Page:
In his own trial brief, Frank McCourt says that his wife was the “driving force” behind drafting the agreement because she wanted to protect the couple’s homes, especially because the Dodgers at the time of the purchase had annual losses of about $50 million.
“She did so knowing full well that such an agreement would eliminate any right she might have to Frank’s business assets upon divorce,” his brief says. He adds that attorneys at Bingham told her about California’s community property laws when they signed the agreement. They also “repeatedly advised” Jamie McCourt to retain separate counsel, to which she responded: “We don’t need any more lawyers.”
He disputes the details of the conversation that took place with Bishop, claiming that his wife announced for the first time she wanted to change the division of assets because “if we’re going to be life partners, we’re going to be business partners.” In reality, she had just begun to realize the celebrity and financial cachet of being tied to the Dodgers; in the meantime, the housing market had plummeted, he said in his brief.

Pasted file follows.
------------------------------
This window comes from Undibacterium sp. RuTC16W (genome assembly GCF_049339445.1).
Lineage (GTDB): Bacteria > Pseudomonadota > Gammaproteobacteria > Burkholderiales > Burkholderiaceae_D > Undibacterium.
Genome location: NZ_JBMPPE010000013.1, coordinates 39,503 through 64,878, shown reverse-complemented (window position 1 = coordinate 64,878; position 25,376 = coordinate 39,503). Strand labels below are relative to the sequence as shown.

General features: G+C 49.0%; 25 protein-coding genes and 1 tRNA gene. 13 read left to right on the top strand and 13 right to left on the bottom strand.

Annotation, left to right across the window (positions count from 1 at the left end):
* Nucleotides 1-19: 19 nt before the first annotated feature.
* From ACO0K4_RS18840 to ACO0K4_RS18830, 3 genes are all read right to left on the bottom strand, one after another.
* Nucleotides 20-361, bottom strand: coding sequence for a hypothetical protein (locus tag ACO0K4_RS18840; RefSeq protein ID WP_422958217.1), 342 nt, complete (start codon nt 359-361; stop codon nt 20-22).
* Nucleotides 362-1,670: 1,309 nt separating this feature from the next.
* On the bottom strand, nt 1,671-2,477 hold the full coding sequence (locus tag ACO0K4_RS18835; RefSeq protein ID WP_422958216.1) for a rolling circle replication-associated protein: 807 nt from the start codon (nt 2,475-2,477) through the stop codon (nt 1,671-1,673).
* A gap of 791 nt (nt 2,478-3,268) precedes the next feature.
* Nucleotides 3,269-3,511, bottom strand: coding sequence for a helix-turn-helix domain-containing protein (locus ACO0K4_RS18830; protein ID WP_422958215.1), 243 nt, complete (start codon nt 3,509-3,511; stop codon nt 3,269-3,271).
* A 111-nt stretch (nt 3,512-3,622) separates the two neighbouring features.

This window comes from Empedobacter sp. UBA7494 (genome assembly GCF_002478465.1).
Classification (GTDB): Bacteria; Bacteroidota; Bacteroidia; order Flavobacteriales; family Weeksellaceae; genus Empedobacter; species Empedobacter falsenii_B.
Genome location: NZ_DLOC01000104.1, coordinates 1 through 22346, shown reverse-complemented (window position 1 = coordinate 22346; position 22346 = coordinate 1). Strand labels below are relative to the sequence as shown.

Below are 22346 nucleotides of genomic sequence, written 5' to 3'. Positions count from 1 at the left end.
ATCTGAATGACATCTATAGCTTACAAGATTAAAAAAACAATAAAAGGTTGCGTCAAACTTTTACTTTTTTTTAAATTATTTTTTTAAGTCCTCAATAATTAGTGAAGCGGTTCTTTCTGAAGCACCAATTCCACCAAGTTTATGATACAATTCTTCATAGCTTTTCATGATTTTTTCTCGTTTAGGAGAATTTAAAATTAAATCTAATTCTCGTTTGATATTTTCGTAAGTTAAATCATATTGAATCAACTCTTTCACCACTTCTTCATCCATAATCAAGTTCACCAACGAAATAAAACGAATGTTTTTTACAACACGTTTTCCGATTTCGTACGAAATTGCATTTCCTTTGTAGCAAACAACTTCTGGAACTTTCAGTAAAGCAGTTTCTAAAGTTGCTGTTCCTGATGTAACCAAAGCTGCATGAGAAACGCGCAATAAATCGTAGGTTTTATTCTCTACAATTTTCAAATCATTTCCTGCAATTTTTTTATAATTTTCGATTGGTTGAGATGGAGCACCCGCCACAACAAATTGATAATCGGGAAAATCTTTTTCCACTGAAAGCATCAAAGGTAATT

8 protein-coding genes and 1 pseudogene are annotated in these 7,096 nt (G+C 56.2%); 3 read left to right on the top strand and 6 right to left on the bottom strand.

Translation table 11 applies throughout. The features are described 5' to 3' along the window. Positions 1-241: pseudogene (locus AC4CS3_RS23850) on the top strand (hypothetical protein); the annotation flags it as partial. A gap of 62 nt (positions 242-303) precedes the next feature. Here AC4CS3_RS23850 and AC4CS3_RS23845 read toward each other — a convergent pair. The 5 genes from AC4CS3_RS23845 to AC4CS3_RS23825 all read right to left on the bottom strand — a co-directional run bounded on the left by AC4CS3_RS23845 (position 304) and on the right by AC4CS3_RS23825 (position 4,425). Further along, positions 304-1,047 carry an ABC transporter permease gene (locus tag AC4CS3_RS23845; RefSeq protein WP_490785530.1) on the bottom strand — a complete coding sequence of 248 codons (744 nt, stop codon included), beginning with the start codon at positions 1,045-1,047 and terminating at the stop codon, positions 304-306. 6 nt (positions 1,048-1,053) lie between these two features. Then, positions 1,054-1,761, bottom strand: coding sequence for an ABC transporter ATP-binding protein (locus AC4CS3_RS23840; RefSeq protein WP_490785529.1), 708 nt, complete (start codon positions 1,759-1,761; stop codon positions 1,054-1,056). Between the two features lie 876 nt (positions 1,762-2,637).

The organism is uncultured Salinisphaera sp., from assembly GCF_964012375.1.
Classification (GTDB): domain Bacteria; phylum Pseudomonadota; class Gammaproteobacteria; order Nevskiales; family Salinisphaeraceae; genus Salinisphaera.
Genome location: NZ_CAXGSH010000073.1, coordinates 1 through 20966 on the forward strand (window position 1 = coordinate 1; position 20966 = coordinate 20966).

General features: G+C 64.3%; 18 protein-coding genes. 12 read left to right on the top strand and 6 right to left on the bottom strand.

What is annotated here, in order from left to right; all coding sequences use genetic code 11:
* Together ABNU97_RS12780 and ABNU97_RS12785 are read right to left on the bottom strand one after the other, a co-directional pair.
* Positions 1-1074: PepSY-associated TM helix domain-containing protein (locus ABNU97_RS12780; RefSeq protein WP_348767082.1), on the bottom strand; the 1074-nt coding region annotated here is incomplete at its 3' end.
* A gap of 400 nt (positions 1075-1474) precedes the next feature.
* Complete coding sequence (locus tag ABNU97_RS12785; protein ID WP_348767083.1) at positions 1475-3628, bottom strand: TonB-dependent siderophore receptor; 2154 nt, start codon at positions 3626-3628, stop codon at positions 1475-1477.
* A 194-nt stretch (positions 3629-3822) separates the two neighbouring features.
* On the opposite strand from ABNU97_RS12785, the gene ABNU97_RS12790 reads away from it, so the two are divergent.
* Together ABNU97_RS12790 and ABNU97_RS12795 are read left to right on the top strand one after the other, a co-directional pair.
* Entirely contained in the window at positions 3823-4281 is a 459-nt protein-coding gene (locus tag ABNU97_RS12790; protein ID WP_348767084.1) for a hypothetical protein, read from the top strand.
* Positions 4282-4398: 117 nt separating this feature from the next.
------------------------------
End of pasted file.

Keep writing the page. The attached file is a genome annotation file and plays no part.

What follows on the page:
As for the differing copies of the agreement, Frank McCourt insists that he, his wife and Silverstein did not review the California version because they assumed it was the same as the Massachusetts version. He said that the exclusion of the Dodgers from his personal property was due to an error Silverstein had made but quickly corrected.
A call to Silverstein was not returned. In an Oct. 27 declaration, Silverstein said he had advised the couple to be represented by separate counsel but they told him they didn’t want to. Neither showed “signs of duress, pressure or undue influence” when signing the agreement in 2004, he said.
Bingham issued the following written statement:
“Bingham clearly addressed the issue of independent counsel. The marital property agreement in question stated this both in its text and put in bold letters at the top of the first page: ‘This marital property agreement affects important property rights. You should seek independent legal counsel before signing this agreement.’ Jamie McCourt, who is herself a lawyer and practiced family law for many years, declined to do so. Each time Bingham suggested to the McCourts that they have separate counsel, her response was that they did not need any more lawyers. Professor Charles Wolfram, the foremost ethics expert in the United States, has opined and will testify that Bingham fully discharged its ethical responsibilities with the respect to joint representation. We look forward to the court reviewing all the facts and reaching its decision after a fair hearing.”
Cafferata, now a partner at Los Angeles-based Rodriguez, Horii, Choi & Cafferata, did not return calls for comment.
Amanda Bronstad can be contacted at firstname.lastname@example.org.